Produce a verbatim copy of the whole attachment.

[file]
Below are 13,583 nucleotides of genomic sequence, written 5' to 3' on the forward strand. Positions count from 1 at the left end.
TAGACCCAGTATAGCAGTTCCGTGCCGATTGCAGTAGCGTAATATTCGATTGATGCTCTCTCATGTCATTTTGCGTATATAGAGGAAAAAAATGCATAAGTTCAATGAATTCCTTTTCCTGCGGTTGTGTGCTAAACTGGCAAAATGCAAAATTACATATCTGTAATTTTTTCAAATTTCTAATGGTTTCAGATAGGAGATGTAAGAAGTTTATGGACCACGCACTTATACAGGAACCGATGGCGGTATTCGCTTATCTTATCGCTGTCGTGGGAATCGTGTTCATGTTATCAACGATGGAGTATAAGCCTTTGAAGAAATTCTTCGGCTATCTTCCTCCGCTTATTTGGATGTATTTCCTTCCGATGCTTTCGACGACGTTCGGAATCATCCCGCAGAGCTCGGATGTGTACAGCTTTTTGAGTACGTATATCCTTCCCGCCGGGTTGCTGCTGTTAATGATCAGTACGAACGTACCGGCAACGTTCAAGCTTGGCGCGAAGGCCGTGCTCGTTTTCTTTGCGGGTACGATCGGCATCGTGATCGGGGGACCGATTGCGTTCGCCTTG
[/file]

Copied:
Below are 13,583 nucleotides of genomic sequence, written 5' to 3' on the forward strand. Positions count from 1 at the left end.
TAGACCCAGTATAGCAGTTCCGTGCCGATTGCAGTAGCGTAATATTCGATTGATGCTCTCTCATGTCATTTTGCGTATATAGAGGAAAAAAATGCATAAGTTCAATGAATTCCTTTTCCTGCGGTTGTGTGCTAAACTGGCAAAATGCAAAATTACATATCTGTAATTTTTTCAAATTTCTAATGGTTTCAGATAGGAGATGTAAGAAGTTTATGGACCACGCACTTATACAGGAACCGATGGCGGTATTCGCTTATCTTATCGCTGTCGTGGGAATCGTGTTCATGTTATCAACGATGGAGTATAAGCCTTTGAAGAAATTCTTCGGCTATCTTCCTCCGCTTATTTGGATGTATTTCCTTCCGATGCTTTCGACGACGTTCGGAATCATCCCGCAGAGCTCGGATGTGTACAGCTTTTTGAGTACGTATATCCTTCCCGCCGGGTTGCTGCTGTTAATGATCAGTACGAACGTACCGGCAACGTTCAAGCTTGGCGCGAAGGCCGTGCTCGTTTTCTTTGCGGGTACGATCGGCATCGTGATCGGGGGACCGATTGCGTTCGCCTTG